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Travis Weber, vice president for Policy and Government Affairs at Family Research Council, took Sen. Joni Ernst’s explanation letter regarding her support of the (Dis)Respect for Marriage Act and dissected it. Piece by piece.

His conclusion? The bill “totally fails” to protect religious liberty.

Ernst claims the DisRespect for Marriage Act does not provide a federal right for homosexual marriage. But Weber points out that by amending the current Defense of Marriage Act, which only recognizes marriage between a man and a woman, and altering it to recognize any marriage recognized by a state (which includes same-sex marriage), the DisRespect for Marriage certainly does provide a federal right for same-sex marriage.

Ernst also claims the bill doesn’t enact Obergefell and states if Obergefell were overturned the bill would not stop any state from refusing to issue marriage licenses to same-sex couples.

“This is also false,” Weber wrote. “By requiring states to recognize marriages entered into in other states, the RMA forces states to override their own public policy decisions. This would happen even if Obergefell were overturned.”

Ernst then makes the argument that RMA doesn’t require religious institutions to recognize same-sex marriage and claims for the first time federal law contains a specific protection for religious non-profit organizations from being forced to provide goods, services or accommodations in connection with the celebration of a homosexual marriage.

Weber said the protection is “irrelevant” because no churches and religious schools are currently forced to perform these marriages.

“The real concerns are with everything else surrounding one’s beliefs about marriage — such as a religious college that wants to enforce a code of conduct in its dorms to prohibit ‘couples’ of the same sex,” he wrote. “Such an exercise of one’s beliefs about marriage is NOT protected by the current text of the RMA, which only protects acs related to “the solemnization or celebration of a ‘marriage’ and only certain categories of potential victims at that.”

Ernst claims the RMA prohibits any litigation for such a denial and that a church or religious school refusing to hold or cater a homosexual wedding or related celebration is “explicitly protected” from a lawsuit.

But Weber said that doesn’t actually protect faith-based schools. The bill only protects entities “whose principal purpose is the study, practice or advancement of religion.”

“Those who don’t fit that definition won’t be protected,” Weber wrote. “Further, it only protects them in the context of solemnizing marriages. But no one is forcing adoption agencies to solemnize marriages. They are forcing them to modify the way they conduct their operations, which is driven by their beliefs about marriage — such as not wanting to place children with same-sex couples. Such an exercise of one’s beliefs about marriage is not protected by the current text of the Respect for Marriage Act (which only protects acts related to “the solemnization or celebration of a marriage”). So, claiming that religious schools are protected from lawsuits and don’t actually need protection makes this argument irrelevant and weak.”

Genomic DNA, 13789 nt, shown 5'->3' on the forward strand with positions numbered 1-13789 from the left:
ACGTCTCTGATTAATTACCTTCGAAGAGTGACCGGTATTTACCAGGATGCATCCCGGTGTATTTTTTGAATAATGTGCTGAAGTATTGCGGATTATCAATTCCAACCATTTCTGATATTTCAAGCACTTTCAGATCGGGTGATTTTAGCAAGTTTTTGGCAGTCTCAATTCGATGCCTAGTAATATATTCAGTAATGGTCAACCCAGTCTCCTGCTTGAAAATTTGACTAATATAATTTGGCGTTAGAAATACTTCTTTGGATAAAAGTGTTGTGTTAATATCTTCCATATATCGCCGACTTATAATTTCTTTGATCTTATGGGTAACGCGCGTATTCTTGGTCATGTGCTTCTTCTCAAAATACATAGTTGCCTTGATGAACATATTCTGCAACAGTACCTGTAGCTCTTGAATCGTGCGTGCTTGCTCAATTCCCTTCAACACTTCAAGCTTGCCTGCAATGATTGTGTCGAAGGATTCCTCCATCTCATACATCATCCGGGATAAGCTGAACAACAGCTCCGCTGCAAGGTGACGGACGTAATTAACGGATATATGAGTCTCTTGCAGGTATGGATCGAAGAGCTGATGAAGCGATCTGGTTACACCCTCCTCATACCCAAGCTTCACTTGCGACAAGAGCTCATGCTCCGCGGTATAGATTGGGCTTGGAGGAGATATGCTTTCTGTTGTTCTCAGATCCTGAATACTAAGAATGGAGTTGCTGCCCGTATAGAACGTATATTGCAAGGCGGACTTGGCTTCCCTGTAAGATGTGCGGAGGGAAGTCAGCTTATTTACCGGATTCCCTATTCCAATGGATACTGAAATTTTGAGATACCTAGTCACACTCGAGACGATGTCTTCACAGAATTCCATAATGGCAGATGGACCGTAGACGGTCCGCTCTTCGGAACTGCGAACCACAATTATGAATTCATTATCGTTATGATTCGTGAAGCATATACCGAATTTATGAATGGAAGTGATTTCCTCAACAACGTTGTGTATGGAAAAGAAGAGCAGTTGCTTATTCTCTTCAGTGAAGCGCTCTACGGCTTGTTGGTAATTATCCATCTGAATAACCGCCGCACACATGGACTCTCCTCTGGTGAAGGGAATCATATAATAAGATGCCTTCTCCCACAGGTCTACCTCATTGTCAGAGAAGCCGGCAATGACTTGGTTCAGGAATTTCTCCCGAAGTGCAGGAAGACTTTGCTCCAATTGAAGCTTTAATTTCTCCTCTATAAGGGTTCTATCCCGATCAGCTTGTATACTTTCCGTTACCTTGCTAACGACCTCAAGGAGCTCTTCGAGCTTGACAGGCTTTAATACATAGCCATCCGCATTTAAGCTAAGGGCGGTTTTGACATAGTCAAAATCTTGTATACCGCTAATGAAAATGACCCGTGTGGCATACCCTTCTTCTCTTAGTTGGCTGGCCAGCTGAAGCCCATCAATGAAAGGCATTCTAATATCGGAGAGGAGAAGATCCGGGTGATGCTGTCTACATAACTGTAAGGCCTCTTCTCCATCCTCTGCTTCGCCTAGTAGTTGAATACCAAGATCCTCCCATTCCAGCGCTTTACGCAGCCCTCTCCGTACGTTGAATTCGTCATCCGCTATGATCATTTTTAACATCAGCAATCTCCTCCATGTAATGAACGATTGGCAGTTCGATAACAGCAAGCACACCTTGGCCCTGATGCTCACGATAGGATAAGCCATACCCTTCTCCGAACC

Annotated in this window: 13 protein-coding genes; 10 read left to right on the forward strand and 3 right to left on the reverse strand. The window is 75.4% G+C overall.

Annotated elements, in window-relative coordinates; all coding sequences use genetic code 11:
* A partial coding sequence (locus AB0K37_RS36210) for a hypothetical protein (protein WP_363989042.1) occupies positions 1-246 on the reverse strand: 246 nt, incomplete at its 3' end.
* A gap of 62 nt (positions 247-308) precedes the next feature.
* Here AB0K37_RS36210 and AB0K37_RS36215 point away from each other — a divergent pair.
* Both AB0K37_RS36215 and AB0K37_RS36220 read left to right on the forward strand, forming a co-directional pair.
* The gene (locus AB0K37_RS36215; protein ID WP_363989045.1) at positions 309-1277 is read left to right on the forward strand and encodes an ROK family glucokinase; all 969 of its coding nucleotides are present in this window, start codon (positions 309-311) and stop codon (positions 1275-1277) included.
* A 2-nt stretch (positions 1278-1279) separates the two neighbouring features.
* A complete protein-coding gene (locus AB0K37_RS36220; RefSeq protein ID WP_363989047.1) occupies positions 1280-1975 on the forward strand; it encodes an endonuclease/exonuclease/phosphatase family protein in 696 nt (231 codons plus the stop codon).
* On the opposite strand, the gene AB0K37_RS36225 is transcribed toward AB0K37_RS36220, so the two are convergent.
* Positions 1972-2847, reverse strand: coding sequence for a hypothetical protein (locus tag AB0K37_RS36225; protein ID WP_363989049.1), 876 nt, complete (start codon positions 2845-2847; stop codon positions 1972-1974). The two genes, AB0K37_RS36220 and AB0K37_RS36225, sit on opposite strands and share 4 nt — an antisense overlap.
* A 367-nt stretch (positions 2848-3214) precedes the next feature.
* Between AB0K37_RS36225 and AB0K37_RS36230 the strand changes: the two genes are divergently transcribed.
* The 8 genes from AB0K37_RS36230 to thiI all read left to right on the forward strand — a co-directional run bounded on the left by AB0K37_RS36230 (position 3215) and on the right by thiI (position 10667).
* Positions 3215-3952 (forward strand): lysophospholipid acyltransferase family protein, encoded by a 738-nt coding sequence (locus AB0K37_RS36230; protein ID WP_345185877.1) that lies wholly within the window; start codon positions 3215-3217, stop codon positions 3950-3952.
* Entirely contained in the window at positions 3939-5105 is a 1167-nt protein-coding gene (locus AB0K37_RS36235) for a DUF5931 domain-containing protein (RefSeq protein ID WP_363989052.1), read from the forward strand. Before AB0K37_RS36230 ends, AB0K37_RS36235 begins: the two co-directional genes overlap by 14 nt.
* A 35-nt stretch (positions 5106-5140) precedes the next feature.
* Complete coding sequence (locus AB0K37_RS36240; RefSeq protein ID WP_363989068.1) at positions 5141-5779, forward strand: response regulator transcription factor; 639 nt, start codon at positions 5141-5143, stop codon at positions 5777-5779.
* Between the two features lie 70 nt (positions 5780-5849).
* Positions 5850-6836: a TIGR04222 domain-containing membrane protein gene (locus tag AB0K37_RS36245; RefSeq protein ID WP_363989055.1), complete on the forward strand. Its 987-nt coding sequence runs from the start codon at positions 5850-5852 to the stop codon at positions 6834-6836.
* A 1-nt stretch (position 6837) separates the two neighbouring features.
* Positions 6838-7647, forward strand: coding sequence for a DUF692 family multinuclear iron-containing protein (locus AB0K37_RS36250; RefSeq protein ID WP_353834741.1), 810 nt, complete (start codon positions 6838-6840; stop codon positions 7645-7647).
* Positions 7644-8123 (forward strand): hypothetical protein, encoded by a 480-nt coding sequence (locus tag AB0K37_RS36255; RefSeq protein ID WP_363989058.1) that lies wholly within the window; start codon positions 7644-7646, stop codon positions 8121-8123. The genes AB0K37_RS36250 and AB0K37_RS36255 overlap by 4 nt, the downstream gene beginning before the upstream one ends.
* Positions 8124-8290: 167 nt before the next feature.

Ernst’s continual claim that the bill applies only to government actors and not private individuals or churches was also shredded by Weber.

“This is irrelevant to the main point, which is that this bill still leaves religious entities hanging out to dry. The “under color of law” requirement applies to government recognition of same-sex marriages as discussed in Section 4 of the Respect for Marriage Act and does not directly apply to the rest of the bill,” Weber wrote. “The fact that the religious liberty protections in Section 6 are too narrow and do NOT include people like baker Jack Phillips still stands as a major point of concern in and of itself. It doesn’t matter whether Phillips is considered a government actor. As these narrow protections are evaluated by courts and decision-making authorities, the very passage of the bill itself will give courts more reason to find a “compelling government interest” and a national public policy that they can use to overrule religious freedom claims. Jack Phillips and people like him are not given protection under this bill, period!”

Weber also wrote that the bill creates new grounds to sue churches, non-profit religious organizations and people of faith based on their religious beliefs because it fails to protect them.

Ernst is telling Iowans she supported Sen. Mike Lee’s amendment which would indeed have strengthened the religious liberty protections in the bill, but she did not insist on it being included for her to support the bill overall.

“Here I can say the same things about Senator Ernst that I can say about Senator Thom Tillis (R-N.C.): Senator Ernst only voted for the Lee amendment as part of a stand-alone vote. She refused to make its adoption a condition of her support for the underlying bill,” Weber wrote. “If she felt the Lee amendment was necessary, she would have voted against the overall bill on final passage, because it did not include the Lee amendment. Based on her votes, Senator Ernst did not believe the people Lee’s amendment would have protected — like Jack Phillips and florist Barronelle Stutzman — deserve protection in this bill. If she had taken a stronger position on the Lee amendment, she could have forced its inclusion into the final legislation.”

While a person can claim the protections are new, Weber said they are “woefully inadequate and leave victims vulnerable to lawsuits or government punishment.”


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